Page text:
Despite this wide-ranging approach, there remain a number of institutions from which we have not been able yet to secure an entry. Perhaps the existence of this Directory will encourage these other institutions to ask to be included.2

The coverage of the Directory at the moment is over 200 individual institutions. The Scottish Government felt that the focus should be Sub-Saharan Africa.

Using the Directory The Directory is designed to assist searches that will allow a focus by type of organisation, topic or by country. Thus someone interested in HIV AIDS in general can pursue that; equally someone interested in Education in a single country such as Kenya can pursue that.

Within any individual entry, the purpose is of course to give a summary coverage of that organisation's connections with Africa. This is likely to focus on one or more target countries, and on a number of key themes or sub-themes.3 In almost all cases, the searcher will be able to access the website of the organisation, a contact person and their phone number, so that a fuller investigation can be pursued. In some cases, e.g. the Scotland Malawi Partnership (SMP) or the Network of International Development Organisations in Scotland (NIDOS), the searcher will be able immediately to access these organisations' own web-sites, and thus have access to more than a 100 institutions in Scotland that have links with Malawi through the SMP, or with the 69 member institutions of NIDOS. In the case of several of the universities represented in the Directory, there is an overview entry which can be used as a way of rapidly assessing the institution's coverage of Africa, and this can lead on to more detailed coverage by particular centres, institutes or departments.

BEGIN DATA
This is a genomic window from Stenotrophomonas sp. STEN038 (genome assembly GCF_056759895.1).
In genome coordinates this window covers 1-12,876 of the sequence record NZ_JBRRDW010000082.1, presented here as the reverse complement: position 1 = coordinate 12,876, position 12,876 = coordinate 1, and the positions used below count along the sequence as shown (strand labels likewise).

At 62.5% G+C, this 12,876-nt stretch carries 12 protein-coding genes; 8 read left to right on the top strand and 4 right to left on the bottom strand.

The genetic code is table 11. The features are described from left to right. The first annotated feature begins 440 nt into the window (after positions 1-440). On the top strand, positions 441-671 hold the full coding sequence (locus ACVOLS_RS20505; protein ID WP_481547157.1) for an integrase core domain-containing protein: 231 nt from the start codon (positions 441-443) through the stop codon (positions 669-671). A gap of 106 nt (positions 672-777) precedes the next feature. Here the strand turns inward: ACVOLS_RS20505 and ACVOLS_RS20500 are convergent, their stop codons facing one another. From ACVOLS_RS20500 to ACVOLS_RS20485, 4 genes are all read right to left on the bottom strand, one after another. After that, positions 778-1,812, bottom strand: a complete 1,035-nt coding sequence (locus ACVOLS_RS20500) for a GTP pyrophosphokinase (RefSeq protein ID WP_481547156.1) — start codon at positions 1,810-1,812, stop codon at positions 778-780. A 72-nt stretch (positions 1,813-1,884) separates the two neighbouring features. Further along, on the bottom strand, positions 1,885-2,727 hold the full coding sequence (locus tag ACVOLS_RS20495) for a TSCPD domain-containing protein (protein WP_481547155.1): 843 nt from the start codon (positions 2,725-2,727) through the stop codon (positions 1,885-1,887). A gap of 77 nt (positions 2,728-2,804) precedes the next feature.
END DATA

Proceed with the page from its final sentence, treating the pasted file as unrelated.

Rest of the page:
The coverage of a particular organisation is not intended to be exhaustive, but to be summary and indicative. In no case is the description of the organisation longer than 200 words.

Initiative and Funding for the Directory The idea for this particular Directory emerged from the International Development Policy of the then Scottish Executive, now Scottish Government. Discussions were held with the Centre of African Studies to agree the range and feasibility of such a Directory. Funding for the Directory came from the then Scottish Executive, now Scottish Government, through the International Development Fund.

Location of the Directory The Directory is located on the website of the Centre of African Studies. It is expected that access to the Directory will be entirely web-based. All those organisations which have provided information have of course been told when the site went live.

For any Further Information about the Directory
Please contact Pravina or Kenneth King:

Pravina and Kenneth King
P.King@ed.ac.uk; Kenneth.King@ed.ac.uk
Edinburgh
August 2008


1
See King, K, Lee, M. and White, B. Directory of expertise on Africa in Scottish Universities (Scotland Africa '97, Centre of African Studies, University of Edinburgh).
2
We are in discussion with the Scottish Government about how the directory can be sustained and expanded.
3
In many cases, the organisation concerned may have a focus on a single country, e.g. Malawi or Rwanda